In the beginning, when a few friends got together for a casual bike ride across Iowa in 1973, no one imagined that a tradition would be born, let alone that it would become the longest, largest and oldest bicycle touring event in the world.
RAGBRAI’s Beginnings & The First Year
August 26-31, 1973
The Register’s bicycling tradition began with an idea (a kind of a challenge) between Des Moines Register feature writer/copy editor John Karras, an avid bicyclist, and Don Kaul, author of The Des Moines Register’s “Over The Coffee” column. Karras suggested to Kaul that he ride his bicycle across Iowa and write columns about what he saw from that perspective. Kaul, also an accomplished rider, lived in Washington, D.C., and wrote his column from The Register’s Washington Bureau.
Kaul liked the idea but issued the challenge that he would ride across Iowa if Karras rode with him. Karras agreed and the plan was approved by the managing editor. Coordination of the ride was assigned to Don Benson, public relations director, and the RAGBRAI trio was formed. Benson served as coordinator of the ride until his retirement in 1991, when Jim Green took over the duties.
Kaul and Karras then invited ‘a few friends’ (the public) to ride along. The route was laid out on maps and readers were told that the ride would start in Sioux City on August 26 and end on August 31 in Davenport. Overnight stops were scheduled in Storm Lake, Fort Dodge, Ames, Des Moines and Williamsburg. (Year One’s overnight towns had the largest average population of any RAGBRAI through RAGBRAI XXIV.) The ride was informally referred to as ‘ The Great Six-Day Bicycle Ride’ and was scheduled to tie in with a Register and Tribune circulation sales meeting in Des Moines.
Because the readers were only given six weeks notice before the late-August ride, response was light, which may have been fortunate since the route had not been driven prior to the ride and no camping arrangements had been made. Don Benson had made motel reservations for himself, Kaul and Karras, because, after all, it was their ride. Motel operators along the way and the Naval Reserve Center in Des Moines came to the rescue of the riders by letting them pitch tents on their lawns.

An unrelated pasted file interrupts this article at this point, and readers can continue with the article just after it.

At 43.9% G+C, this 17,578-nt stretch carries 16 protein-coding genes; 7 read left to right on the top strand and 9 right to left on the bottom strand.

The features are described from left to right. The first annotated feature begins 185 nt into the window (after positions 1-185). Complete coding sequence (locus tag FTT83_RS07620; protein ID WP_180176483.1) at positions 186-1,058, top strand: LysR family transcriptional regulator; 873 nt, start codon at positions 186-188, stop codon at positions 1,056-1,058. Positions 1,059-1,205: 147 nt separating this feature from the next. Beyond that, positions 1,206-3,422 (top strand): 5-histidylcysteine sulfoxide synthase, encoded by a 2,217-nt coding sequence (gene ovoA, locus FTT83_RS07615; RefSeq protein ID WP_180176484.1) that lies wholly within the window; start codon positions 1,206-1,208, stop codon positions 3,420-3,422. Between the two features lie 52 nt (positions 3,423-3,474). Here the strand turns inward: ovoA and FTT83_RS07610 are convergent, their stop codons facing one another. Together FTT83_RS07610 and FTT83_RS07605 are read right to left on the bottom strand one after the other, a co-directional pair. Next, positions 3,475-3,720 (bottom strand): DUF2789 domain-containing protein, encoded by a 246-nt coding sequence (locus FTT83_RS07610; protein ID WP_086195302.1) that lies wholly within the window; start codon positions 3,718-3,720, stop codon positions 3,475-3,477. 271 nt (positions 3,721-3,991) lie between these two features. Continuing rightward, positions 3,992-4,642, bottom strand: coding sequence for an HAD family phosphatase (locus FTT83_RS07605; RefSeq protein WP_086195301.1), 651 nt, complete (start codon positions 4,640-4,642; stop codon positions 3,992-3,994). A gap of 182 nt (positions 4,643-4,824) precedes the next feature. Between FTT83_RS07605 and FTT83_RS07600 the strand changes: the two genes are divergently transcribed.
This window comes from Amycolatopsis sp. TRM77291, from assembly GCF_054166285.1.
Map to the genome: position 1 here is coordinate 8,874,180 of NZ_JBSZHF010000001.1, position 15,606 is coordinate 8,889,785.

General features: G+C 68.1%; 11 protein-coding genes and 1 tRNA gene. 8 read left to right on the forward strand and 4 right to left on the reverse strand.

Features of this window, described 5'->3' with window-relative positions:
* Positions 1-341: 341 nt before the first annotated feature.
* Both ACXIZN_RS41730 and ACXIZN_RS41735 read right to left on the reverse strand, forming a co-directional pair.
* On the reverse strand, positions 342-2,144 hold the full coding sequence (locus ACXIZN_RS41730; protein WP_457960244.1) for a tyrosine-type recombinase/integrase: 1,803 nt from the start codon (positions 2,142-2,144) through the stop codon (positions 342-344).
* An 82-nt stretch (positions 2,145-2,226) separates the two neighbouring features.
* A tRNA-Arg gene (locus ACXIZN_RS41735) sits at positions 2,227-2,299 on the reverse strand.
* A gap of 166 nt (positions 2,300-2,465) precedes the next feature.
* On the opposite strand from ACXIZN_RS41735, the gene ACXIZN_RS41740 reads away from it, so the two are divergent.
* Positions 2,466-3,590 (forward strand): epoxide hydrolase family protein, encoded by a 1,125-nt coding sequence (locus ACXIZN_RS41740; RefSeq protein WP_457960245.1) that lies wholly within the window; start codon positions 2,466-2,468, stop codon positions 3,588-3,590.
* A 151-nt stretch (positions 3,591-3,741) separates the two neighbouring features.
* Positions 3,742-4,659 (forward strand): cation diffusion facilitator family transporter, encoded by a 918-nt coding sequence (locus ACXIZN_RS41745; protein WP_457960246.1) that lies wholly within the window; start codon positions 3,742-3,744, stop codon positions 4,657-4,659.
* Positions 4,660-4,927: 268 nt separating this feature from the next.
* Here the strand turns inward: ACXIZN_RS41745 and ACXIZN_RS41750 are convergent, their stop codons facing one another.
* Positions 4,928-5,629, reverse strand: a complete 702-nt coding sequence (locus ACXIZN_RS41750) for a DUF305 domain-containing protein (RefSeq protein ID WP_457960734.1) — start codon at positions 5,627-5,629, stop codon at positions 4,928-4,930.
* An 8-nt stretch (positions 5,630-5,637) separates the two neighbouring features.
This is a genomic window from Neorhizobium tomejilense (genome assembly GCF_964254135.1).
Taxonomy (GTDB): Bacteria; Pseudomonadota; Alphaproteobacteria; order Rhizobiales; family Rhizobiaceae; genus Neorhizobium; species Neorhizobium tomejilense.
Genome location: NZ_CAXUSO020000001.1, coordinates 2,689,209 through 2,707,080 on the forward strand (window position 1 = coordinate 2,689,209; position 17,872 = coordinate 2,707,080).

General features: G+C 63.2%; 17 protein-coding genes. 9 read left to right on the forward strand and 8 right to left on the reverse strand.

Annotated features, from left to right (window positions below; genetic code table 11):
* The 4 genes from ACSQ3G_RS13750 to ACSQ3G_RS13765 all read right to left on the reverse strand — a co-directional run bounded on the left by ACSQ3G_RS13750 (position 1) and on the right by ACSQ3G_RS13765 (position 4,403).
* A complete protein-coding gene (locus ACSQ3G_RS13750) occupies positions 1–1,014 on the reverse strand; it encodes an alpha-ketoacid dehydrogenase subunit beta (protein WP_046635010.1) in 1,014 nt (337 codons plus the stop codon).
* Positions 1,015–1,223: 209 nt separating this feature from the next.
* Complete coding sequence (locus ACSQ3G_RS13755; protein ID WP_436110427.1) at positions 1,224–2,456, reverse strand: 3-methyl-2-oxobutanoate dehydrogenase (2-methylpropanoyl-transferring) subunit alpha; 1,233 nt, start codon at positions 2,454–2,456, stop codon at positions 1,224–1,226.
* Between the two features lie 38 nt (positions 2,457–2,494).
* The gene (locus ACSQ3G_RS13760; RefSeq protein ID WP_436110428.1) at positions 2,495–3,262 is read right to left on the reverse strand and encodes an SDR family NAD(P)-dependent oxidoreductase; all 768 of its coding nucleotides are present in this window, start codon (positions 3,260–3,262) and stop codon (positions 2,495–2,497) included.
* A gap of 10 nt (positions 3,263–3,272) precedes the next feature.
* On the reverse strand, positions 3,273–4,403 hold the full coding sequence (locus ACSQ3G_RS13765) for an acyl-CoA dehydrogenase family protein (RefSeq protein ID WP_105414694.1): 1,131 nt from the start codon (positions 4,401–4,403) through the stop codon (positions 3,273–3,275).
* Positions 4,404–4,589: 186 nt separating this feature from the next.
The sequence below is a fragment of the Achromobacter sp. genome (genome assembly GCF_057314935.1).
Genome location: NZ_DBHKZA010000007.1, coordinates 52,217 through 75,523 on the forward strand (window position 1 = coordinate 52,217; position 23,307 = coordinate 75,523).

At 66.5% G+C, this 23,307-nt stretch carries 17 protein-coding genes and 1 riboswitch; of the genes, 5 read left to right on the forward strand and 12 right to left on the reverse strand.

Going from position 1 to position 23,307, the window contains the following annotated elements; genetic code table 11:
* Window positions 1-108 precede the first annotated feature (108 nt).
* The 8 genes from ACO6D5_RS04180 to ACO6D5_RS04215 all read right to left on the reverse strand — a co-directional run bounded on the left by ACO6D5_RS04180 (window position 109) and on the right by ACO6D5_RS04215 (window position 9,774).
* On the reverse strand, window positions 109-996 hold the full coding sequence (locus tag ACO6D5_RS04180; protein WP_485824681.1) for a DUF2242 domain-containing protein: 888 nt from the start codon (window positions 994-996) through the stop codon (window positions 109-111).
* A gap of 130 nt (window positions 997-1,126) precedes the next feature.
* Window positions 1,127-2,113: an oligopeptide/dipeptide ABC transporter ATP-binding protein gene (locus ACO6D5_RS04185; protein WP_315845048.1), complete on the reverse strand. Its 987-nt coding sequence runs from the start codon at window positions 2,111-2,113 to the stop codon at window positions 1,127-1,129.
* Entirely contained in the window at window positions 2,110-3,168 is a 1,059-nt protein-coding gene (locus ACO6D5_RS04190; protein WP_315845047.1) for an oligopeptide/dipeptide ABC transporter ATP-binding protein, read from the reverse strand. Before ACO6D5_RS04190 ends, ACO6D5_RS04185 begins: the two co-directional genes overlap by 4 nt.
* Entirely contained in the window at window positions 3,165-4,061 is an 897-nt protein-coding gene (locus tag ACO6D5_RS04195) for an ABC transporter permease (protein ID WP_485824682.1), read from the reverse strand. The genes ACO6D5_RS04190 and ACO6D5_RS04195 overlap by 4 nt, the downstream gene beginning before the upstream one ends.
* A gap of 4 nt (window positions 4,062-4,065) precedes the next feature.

An estimated 300 people showed up for the start of the ride in Sioux City. By actual count, 114 riders made the entire distance that first year. The number swelled to 500 riders on the stretch of the route between Ames and Des Moines.
Among the many interesting people the ride attracted was Clarence Pickard of Indianola. This 83-year-old gentleman, who hadn’t ridden a bicycle much in recent years, showed up for that first ride with a used ladies Schwinn and rode all the way to Davenport, including the 100 degree plus day from Des Moines to Williamsburg, a 110-mile trek. Pickard’s attire for the ride was a long-sleeved shirt, trousers, woolen long underwear and a silver pith helmet.
Kaul’s and Karras’ articles and columns about Pickard, and points of interest along the way were, perhaps, responsible for the growth of the ride. After the ride, letters and calls poured in from people excited about the ride but upset because it was held the first week of school so students and teachers couldn’t go. Others were upset because the ride started on the final weekend of the Iowa State Fair. And still others wished more notice had been given so vacation arrangements could have been made.
Basically, the theme was the same “please offer another opportunity to participate in the ride! So the seven-day, Second Annual Great Bicycle Ride Across Iowa “SAGBRAI” was scheduled for August 4-10, 1974.